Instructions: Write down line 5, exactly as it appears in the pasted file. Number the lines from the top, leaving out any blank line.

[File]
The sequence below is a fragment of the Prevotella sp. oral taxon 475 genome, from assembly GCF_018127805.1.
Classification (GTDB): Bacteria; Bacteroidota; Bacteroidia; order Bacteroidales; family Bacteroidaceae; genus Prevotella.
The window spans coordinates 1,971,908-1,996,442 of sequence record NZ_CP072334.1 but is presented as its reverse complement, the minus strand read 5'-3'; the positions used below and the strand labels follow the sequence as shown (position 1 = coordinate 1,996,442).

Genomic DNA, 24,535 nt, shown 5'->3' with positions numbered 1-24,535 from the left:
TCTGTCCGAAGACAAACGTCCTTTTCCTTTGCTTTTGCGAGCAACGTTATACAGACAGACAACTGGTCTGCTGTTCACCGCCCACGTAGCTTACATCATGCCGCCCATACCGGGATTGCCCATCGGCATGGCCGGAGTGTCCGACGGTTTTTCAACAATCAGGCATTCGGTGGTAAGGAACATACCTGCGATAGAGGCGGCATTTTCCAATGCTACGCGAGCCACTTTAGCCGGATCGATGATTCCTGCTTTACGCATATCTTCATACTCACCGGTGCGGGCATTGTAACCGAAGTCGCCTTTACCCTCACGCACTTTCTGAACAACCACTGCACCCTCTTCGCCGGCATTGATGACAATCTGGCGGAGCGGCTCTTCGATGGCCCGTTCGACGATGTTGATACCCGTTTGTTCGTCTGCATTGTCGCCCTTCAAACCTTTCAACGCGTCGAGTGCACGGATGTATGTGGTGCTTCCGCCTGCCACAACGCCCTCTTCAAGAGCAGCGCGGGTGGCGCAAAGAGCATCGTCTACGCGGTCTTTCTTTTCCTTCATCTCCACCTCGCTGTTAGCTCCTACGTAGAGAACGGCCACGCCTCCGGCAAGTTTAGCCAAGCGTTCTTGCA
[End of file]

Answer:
TCTGTCCGAAGACAAACGTCCTTTTCCTTTGCTTTTGCGAGCAACGTTATACAGACAGACAACTGGTCTGCTGTTCACCGCCCACGTAGCTTACATCATGCCGCCCATACCGGGATTGCCCATCGGCATGGCCGGAGTGTCCGACGGTTTTTCAACAATCAGGCATTCGGTGGTAAGGAACATACCTGCGATAGAGGCGGCATTTTCCAATGCTACGCGAGCCACTTTAGCCGGATCGATGATTCCTGCTTTACGCATATCTTCATACTCACCGGTGCGGGCATTGTAACCGAAGTCGCCTTTACCCTCACGCACTTTCTGAACAACCACTGCACCCTCTTCGCCGGCATTGATGACAATCTGGCGGAGCGGCTCTTCGATGGCCCGTTCGACGATGTTGATACCCGTTTGTTCGTCTGCATTGTCGCCCTTCAAACCTTTCAACGCGTCGAGTGCACGGATGTATGTGGTGCTTCCGCCTGCCACAACGCCCTCTTCAAGAGCAGCGCGGGTGGCGCAAAGAGCATCGTCTACGCGGTCTTTCTTTTCCTTCATCTCCACCTCGCTGTTAGCTCCTACGTAGAGAACGGCCACGCCTCCGGCAAGTTTAGCCAAGCGTTCTTGCA